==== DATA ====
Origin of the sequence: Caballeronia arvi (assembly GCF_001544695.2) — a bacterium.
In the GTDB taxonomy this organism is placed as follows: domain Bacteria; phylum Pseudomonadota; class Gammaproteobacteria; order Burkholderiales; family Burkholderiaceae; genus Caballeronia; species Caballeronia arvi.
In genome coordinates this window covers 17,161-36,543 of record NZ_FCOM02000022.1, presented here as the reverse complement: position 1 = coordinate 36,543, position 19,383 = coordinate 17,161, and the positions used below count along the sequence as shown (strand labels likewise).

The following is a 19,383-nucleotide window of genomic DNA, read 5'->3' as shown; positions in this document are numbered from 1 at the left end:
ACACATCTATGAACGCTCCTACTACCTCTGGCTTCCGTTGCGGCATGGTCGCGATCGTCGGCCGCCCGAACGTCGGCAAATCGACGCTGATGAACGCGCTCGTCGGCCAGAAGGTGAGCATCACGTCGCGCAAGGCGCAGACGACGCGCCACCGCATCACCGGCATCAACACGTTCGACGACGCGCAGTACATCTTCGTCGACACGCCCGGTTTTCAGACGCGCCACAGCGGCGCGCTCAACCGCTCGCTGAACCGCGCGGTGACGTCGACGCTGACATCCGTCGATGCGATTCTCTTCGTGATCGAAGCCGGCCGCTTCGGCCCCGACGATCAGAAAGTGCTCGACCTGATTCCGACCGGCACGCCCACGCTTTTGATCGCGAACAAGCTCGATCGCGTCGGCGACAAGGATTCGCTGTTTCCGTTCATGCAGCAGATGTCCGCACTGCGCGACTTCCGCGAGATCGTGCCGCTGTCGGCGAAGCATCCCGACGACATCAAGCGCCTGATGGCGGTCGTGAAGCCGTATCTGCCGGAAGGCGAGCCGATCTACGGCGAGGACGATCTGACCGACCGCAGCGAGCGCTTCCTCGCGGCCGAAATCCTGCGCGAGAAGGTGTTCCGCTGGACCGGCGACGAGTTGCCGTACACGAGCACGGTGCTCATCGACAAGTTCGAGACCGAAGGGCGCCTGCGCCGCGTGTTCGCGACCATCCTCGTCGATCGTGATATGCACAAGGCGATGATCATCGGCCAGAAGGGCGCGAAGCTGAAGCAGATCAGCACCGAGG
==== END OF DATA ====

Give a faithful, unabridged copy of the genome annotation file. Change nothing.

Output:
Origin of the sequence: Caballeronia arvi (assembly GCF_001544695.2) — a bacterium.
In the GTDB taxonomy this organism is placed as follows: domain Bacteria; phylum Pseudomonadota; class Gammaproteobacteria; order Burkholderiales; family Burkholderiaceae; genus Caballeronia; species Caballeronia arvi.
In genome coordinates this window covers 17,161-36,543 of record NZ_FCOM02000022.1, presented here as the reverse complement: position 1 = coordinate 36,543, position 19,383 = coordinate 17,161, and the positions used below count along the sequence as shown (strand labels likewise).

The following is a 19,383-nucleotide window of genomic DNA, read 5'->3' as shown; positions in this document are numbered from 1 at the left end:
ACACATCTATGAACGCTCCTACTACCTCTGGCTTCCGTTGCGGCATGGTCGCGATCGTCGGCCGCCCGAACGTCGGCAAATCGACGCTGATGAACGCGCTCGTCGGCCAGAAGGTGAGCATCACGTCGCGCAAGGCGCAGACGACGCGCCACCGCATCACCGGCATCAACACGTTCGACGACGCGCAGTACATCTTCGTCGACACGCCCGGTTTTCAGACGCGCCACAGCGGCGCGCTCAACCGCTCGCTGAACCGCGCGGTGACGTCGACGCTGACATCCGTCGATGCGATTCTCTTCGTGATCGAAGCCGGCCGCTTCGGCCCCGACGATCAGAAAGTGCTCGACCTGATTCCGACCGGCACGCCCACGCTTTTGATCGCGAACAAGCTCGATCGCGTCGGCGACAAGGATTCGCTGTTTCCGTTCATGCAGCAGATGTCCGCACTGCGCGACTTCCGCGAGATCGTGCCGCTGTCGGCGAAGCATCCCGACGACATCAAGCGCCTGATGGCGGTCGTGAAGCCGTATCTGCCGGAAGGCGAGCCGATCTACGGCGAGGACGATCTGACCGACCGCAGCGAGCGCTTCCTCGCGGCCGAAATCCTGCGCGAGAAGGTGTTCCGCTGGACCGGCGACGAGTTGCCGTACACGAGCACGGTGCTCATCGACAAGTTCGAGACCGAAGGGCGCCTGCGCCGCGTGTTCGCGACCATCCTCGTCGATCGTGATATGCACAAGGCGATGATCATCGGCCAGAAGGGCGCGAAGCTGAAGCAGATCAGCACCGAGG